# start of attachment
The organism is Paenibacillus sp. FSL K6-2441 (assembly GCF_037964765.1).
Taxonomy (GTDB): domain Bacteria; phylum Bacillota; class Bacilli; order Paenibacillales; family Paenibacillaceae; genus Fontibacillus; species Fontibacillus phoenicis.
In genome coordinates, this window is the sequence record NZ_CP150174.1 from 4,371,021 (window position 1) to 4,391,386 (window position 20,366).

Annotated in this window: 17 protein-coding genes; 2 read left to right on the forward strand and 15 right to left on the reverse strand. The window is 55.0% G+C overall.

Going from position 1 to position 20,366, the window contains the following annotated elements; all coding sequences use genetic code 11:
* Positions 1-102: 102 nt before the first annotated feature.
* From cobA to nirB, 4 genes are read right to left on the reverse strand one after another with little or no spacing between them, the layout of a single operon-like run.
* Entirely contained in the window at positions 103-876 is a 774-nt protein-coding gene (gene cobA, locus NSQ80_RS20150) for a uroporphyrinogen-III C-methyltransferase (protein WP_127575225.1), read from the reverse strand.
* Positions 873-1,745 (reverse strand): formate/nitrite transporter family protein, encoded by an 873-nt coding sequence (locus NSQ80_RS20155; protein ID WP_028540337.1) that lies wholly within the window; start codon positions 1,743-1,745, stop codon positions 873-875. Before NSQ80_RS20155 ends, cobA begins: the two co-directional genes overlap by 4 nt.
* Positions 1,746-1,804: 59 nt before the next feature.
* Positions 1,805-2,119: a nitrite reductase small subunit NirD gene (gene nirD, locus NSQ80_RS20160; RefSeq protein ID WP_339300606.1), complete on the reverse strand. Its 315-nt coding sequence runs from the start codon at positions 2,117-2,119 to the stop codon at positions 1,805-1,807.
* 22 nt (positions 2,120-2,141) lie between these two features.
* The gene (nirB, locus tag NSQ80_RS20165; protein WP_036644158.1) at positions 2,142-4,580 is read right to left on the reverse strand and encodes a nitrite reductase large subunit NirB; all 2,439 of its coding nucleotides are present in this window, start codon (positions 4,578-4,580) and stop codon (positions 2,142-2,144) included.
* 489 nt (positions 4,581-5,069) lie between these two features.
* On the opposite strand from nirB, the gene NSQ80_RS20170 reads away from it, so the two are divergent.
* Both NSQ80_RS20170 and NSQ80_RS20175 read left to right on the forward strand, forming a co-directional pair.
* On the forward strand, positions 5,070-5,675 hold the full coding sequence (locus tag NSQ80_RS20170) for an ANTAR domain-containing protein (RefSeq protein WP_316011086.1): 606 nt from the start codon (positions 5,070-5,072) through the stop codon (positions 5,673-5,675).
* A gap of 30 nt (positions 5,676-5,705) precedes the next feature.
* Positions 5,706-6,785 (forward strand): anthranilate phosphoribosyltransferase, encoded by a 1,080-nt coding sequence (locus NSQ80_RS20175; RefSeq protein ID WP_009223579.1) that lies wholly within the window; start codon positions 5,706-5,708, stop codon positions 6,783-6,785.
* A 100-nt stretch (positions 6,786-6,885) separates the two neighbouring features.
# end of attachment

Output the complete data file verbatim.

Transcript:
The organism is Paenibacillus sp. FSL K6-2441 (assembly GCF_037964765.1).
Taxonomy (GTDB): domain Bacteria; phylum Bacillota; class Bacilli; order Paenibacillales; family Paenibacillaceae; genus Fontibacillus; species Fontibacillus phoenicis.
In genome coordinates, this window is the sequence record NZ_CP150174.1 from 4,371,021 (window position 1) to 4,391,386 (window position 20,366).

Annotated in this window: 17 protein-coding genes; 2 read left to right on the forward strand and 15 right to left on the reverse strand. The window is 55.0% G+C overall.

Going from position 1 to position 20,366, the window contains the following annotated elements; all coding sequences use genetic code 11:
* Positions 1-102: 102 nt before the first annotated feature.
* From cobA to nirB, 4 genes are read right to left on the reverse strand one after another with little or no spacing between them, the layout of a single operon-like run.
* Entirely contained in the window at positions 103-876 is a 774-nt protein-coding gene (gene cobA, locus NSQ80_RS20150) for a uroporphyrinogen-III C-methyltransferase (protein WP_127575225.1), read from the reverse strand.
* Positions 873-1,745 (reverse strand): formate/nitrite transporter family protein, encoded by an 873-nt coding sequence (locus NSQ80_RS20155; protein ID WP_028540337.1) that lies wholly within the window; start codon positions 1,743-1,745, stop codon positions 873-875. Before NSQ80_RS20155 ends, cobA begins: the two co-directional genes overlap by 4 nt.
* Positions 1,746-1,804: 59 nt before the next feature.
* Positions 1,805-2,119: a nitrite reductase small subunit NirD gene (gene nirD, locus NSQ80_RS20160; RefSeq protein ID WP_339300606.1), complete on the reverse strand. Its 315-nt coding sequence runs from the start codon at positions 2,117-2,119 to the stop codon at positions 1,805-1,807.
* 22 nt (positions 2,120-2,141) lie between these two features.
* The gene (nirB, locus tag NSQ80_RS20165; protein WP_036644158.1) at positions 2,142-4,580 is read right to left on the reverse strand and encodes a nitrite reductase large subunit NirB; all 2,439 of its coding nucleotides are present in this window, start codon (positions 4,578-4,580) and stop codon (positions 2,142-2,144) included.
* 489 nt (positions 4,581-5,069) lie between these two features.
* On the opposite strand from nirB, the gene NSQ80_RS20170 reads away from it, so the two are divergent.
* Both NSQ80_RS20170 and NSQ80_RS20175 read left to right on the forward strand, forming a co-directional pair.
* On the forward strand, positions 5,070-5,675 hold the full coding sequence (locus tag NSQ80_RS20170) for an ANTAR domain-containing protein (RefSeq protein WP_316011086.1): 606 nt from the start codon (positions 5,070-5,072) through the stop codon (positions 5,673-5,675).
* A gap of 30 nt (positions 5,676-5,705) precedes the next feature.
* Positions 5,706-6,785 (forward strand): anthranilate phosphoribosyltransferase, encoded by a 1,080-nt coding sequence (locus NSQ80_RS20175; RefSeq protein ID WP_009223579.1) that lies wholly within the window; start codon positions 5,706-5,708, stop codon positions 6,783-6,785.
* A 100-nt stretch (positions 6,786-6,885) separates the two neighbouring features.